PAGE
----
Stacy (Molai) Thomlison knows that life can be hard and unfair, that we can afford to help one another along the way, and that many of the contentious debates inside the Beltway actually are about and affect real people.
Thomlison is 31 and suffers from Crohn’s disease, a chronic gastrointestinal condition that threatened her life when she was a teenager. This patient is also a plaintiff in a lawsuit filed by seven state attorneys general in response to the Department of Health and Human Services mandate requiring employers, regardless of their religious convictions, to provide insurance coverage for contraception, sterilization, and abortion-inducing drugs. The lawsuit seeks to strike down the mandate “as a direct violation of the First Amendment to the United States Constitution.”
Thomlison relies on her medical insurance for supplies that would otherwise cost her $300 to $400 a month. Each hospitalization and surgery costs $3,000 to $5,000. “Should the mandate be upheld,” she insists, “I would gladly give up my insurance coverage, despite the very real risk that would pose to my financial well-being and my health.” Without the specialized care she needs, obedience to her conscience rather than the mandate could put her life in danger. That’s not quite how the president sold the bill: your conscience in exchange for medical insurance.
Thomlison is in the target age bracket for the administration’s cynical ploy to scare voters with mendacious rhetoric about a GOP “war on women.” But she sees through it. “‘Free’ contraception under this law isn’t really free,” she tells me. “Everyone pays for it. Being forced to use my money to help pay for contraception violates my conscience as a Catholic and is therefore a violation of my constitutionally guaranteed rights.” She adds: “What worries me the most is the violation of our ‘first freedom,’ the freedom of religion. If this freedom is taken away, others will be sure to follow.”
The recent Supreme Court ruling upholding another part of the health-care law has been an opportunity to educate: “There are so many people who know ‘something big’ is going on, but they don’t know exactly what it is or why they should care one way or the other. It has been a great opportunity to enter into meaningful conversations with people and to encourage them to continue to educate themselves.”
Media portrayed the recent Fortnight for Freedom as a political campaign of sorts. Bishops were accused of being a de facto arm of the Romney campaign, for simply raising awareness about the gift of freedom and our responsibilities to protect it. Thomlison is not concerned about the rap: “It shouldn’t be a partisan issue to defend constitutional freedoms.”
This may not surprise you, because you’ve already been introduced to her zeal, but Thomlison is also a missionary — not in some foreign land but in the heartland: Omaha, Nebraska. And her evangelism isn’t only about the drawbacks to the president’s health-care law. She is a missionary with the Fellowship of Catholic University Students, a support to students who seek to live their young lives in accord with the gospel.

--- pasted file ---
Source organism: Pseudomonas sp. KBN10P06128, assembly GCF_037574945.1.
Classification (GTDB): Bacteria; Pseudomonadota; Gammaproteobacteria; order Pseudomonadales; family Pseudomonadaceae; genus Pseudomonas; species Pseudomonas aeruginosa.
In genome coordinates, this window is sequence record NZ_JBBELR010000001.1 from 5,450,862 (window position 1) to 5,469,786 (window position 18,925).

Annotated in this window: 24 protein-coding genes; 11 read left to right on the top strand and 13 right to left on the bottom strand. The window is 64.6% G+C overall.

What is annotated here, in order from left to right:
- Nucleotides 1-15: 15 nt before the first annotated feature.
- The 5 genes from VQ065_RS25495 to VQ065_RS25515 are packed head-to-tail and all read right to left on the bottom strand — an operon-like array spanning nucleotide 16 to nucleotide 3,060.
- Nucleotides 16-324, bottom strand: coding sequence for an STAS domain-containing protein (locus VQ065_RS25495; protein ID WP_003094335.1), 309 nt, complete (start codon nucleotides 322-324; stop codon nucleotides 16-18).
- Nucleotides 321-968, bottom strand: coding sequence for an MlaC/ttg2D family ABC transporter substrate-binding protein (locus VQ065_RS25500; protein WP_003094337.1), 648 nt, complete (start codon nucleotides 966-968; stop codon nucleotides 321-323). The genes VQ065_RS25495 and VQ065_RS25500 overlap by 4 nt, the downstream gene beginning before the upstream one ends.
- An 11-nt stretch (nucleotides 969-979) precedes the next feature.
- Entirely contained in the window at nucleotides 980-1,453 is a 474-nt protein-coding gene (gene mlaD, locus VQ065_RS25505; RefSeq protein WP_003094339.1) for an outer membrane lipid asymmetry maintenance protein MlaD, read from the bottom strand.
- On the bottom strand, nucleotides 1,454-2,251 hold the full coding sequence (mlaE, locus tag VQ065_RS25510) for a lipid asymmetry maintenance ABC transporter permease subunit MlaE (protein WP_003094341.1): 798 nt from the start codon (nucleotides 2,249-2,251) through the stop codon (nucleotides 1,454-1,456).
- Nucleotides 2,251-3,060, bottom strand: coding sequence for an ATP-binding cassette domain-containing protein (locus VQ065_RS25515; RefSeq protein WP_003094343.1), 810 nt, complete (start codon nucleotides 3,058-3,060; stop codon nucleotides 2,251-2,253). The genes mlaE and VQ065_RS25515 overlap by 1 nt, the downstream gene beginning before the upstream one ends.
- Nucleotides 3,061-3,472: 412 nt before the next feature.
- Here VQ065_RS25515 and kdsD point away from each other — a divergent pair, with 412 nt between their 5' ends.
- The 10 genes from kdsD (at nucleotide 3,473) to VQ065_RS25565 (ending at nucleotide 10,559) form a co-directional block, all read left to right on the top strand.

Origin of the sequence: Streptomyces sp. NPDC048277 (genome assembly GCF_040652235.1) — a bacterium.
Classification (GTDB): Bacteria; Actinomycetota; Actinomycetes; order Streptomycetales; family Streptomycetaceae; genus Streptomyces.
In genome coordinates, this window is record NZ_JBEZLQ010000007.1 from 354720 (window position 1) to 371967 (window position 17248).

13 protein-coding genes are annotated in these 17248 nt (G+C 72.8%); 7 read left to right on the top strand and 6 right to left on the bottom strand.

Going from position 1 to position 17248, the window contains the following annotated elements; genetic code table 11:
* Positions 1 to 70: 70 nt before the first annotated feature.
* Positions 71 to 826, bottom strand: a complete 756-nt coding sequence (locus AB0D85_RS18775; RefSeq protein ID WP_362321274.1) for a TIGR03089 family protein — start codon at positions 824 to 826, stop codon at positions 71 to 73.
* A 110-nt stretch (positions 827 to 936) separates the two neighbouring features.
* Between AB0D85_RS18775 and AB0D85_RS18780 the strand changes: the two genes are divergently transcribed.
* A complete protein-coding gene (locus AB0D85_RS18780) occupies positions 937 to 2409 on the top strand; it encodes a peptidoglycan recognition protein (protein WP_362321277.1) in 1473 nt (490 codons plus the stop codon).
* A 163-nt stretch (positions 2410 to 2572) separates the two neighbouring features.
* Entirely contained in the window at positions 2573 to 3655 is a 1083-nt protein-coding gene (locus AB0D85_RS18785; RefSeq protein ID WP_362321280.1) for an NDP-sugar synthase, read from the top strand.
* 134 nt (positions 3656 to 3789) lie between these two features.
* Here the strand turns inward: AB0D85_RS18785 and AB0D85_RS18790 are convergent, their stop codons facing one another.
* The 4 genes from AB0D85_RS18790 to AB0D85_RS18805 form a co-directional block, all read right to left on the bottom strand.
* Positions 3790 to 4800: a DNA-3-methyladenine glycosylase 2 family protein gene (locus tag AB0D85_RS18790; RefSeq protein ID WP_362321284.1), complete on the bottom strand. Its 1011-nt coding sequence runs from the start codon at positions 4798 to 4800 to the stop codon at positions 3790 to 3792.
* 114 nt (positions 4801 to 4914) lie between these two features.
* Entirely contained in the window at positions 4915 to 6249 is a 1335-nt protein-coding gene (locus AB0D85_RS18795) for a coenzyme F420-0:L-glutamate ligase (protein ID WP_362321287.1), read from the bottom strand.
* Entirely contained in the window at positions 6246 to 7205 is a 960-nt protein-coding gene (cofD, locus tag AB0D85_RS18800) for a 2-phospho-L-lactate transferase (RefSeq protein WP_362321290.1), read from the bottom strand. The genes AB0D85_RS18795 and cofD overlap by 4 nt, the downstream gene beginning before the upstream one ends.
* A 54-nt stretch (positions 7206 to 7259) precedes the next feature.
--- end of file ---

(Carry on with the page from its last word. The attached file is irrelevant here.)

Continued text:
“The college campus is a unique environment where students are away from home but not fully in the ‘real world’ yet,” Thomlison says. “It is a time where young people make many important decisions that will affect the rest of their lives, like choosing a career and finding a spouse. They also make important decisions about religion. Missionaries help college students to realize their faith is not something their parents believe or something they’ve been told; missionaries help students to make their faith in Jesus their own.”
Thomlison has some experience with the realities of living authentic Christianity, particularly in the face of suffering. But she says that, while Crohn’s disease has inflicted pain on her life, it has also helped her become “a better person”: “Experiencing this kind of suffering has made me more compassionate, patient, and understanding.”
The illness has also, she says, brought her closer to God. Her missionary zeal took hold of her during a pilgrimage she “tagged along” for, to the Holy Land in 2009. She says the friendships she formed there, rooted in faith, were pivotal in bringing her to where she is today.
Keenly aware of the often unspoken trials that men and women face, Thomlison looks forward to returning to the nursing profession she left after hooking up with FOCUS three years ago. “It is my great desire to work with ostomy patients like myself,” she says, so she is getting an extra certification in wound, ostomy, and continence care. At the same time, she’s also “prayerfully considering religious life.”
Rest assured, though. Nurse Stacy is not going to try to impose her religious beliefs on you when you are at your most vulnerable, or try to take away your birth control. As for her lawsuit and this moment in history, she points out that she is just an American. “I’m concerned about protecting the freedoms that the Constitution of the United States guarantees, not just for me, but for all of us. This isn’t a ‘religious’ issue, it is an American issue. It affects all of us.”
— Kathryn Jean Lopez is an editor-at-large of National Review Online. This column is available exclusively throughAndrews McMeel Universal’s Newspaper Enterprise Association.